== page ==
Contemporary Curriculum Issues
Designing a curriculum is not known to be an easy task. Various issues coming from all sectors often find themselves integrated into the development of a curriculum in one way or another. The sensitivity to curriculum planning of the different factors and indicators of quality instruction is of paramount importance to curriculum developers. They shape and reshape the configuration of every curricular program all for the purpose of providing the best efficient and effective delivery of instruction.
History is replete with scenarios that illustrate the significant influences in curriculum development. In business for instance, the curriculum drivers such as competition and globalization has been repeatedly identified as among the more stable and critical factors in curriculum development. School has been known to respond according to the needs of the industry and the business environment that prevails during a certain period in history. Even modern schools have started to find themselves dynamically responding to every marketing indicator available. Considering the relative setup of corporate success, schools are gradually shifting to more effective means of designing their curricula along industry competencies and other critical areas in the social, political, environmental, economic and technological aspects.
Curriculum development experts are of the opinion that the pressing social issues play a part in the design and implementation of the curriculum. In general, problems that have started to plague the social environment are emerging along the areas of personal and professional values such as ethics, governance and the risks that pose dangers to relationships and conflicts in society. The continuing growth in the population figures demand a stronger ethical and governance imperatives for businessmen and managers. The cases of Enron in the year 2002, later the Worldcom, Tyco and Martha Stewart indicate a growing need to address business issues. After a thorough analysis, educators and businessmen agree that the culprit in the 21st century scams and illegal derivatives point to the issues of business ethics, governance, transparency and of course, the professional ethics of the various professions involved in the sector.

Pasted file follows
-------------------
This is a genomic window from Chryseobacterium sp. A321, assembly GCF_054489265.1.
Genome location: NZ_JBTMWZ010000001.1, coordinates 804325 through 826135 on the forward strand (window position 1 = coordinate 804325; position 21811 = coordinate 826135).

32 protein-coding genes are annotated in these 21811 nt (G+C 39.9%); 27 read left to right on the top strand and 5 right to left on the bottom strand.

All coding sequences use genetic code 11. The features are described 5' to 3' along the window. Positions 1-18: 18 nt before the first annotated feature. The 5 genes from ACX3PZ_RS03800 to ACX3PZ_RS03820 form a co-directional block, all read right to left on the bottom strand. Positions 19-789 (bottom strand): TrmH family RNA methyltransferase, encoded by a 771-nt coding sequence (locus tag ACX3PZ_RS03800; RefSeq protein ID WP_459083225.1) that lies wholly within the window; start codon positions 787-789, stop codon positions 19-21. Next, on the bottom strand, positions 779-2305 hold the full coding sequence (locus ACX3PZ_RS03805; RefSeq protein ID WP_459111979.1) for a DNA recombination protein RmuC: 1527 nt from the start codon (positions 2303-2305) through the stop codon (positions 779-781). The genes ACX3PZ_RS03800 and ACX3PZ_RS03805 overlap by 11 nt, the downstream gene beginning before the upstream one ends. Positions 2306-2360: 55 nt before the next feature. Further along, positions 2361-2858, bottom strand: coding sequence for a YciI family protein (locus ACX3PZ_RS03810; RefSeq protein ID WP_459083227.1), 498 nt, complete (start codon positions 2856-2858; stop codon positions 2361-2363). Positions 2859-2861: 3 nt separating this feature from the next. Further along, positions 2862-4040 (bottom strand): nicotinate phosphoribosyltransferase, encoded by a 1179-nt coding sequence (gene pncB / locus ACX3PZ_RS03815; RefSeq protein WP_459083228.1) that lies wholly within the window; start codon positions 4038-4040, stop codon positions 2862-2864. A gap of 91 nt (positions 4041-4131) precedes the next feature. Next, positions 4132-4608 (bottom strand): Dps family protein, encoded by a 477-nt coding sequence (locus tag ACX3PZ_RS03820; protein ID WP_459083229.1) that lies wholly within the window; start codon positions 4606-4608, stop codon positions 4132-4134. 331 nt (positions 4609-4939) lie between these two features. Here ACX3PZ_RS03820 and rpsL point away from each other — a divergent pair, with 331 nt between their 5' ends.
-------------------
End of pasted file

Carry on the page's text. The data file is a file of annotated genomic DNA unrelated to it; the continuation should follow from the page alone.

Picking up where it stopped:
When before the onset of the need for a stronger ethical component in the curriculum, ethics was a stand alone subject which students have to enroll separately from other subjects in the program offerings. However, the continuing issues that apparently afflicts the industry point to a different measure other than introducing ethics and governance issues as a separate discipline, but rather must be integrated in all disciplines within the curriculum. Experts agree that ethics is an application of values in every area of decision making and does not confine itself to just a small area to be learned and distinct from other disciplines. This leads us to conclude that even if ethics and governance issues remain as separate distinct subjects, nevertheless requires a subsequent integration and synthesis subject that incorporates all types of discipline towards the concluding semesters of the curriculum. Hence, the application components can be in the form of case and feasibility studies, thesis, dissertations, researches and even technical papers required for submission and forming part of a reasonably substantive part of the final grade.
The ethics and governance issues are value-centered and utilize as its basis the theory that values cannot be taught, and that they can only be caught. Teachers are models, and the hidden curriculum in the educational system demand that, in the ideal setup, teachers have to be models of what they teach and should be paragons and fine examples themselves of what they teach inside the classrooms.
The political sector similarly represents a critical component player of curriculum development. Referring more specifically to the current political practices of government units, agencies and offices, the political system similarly represent a serious indicator of chaos and disarray in the whole universal system. Within this issue, the common sub-issues indicate the emerging new political ideologies that most people have started to embrace. While the communist ideology has effectively disappeared primarily for its obsolescence and inability to address even the basic social needs and in the scheme of things. People have a natural way to conduct their lives according to what they believe are fit for them. This factor is used as the democratic model of governments – as Lincoln epitomized in his Gettysburg Address. These political issues include graft, corruption, bureaucratic red tapes, nepotism, pork barrels, political expediencies and double talk and gobbledygook’s, checks and balance between the executive, legislative and judicial structures to name a few.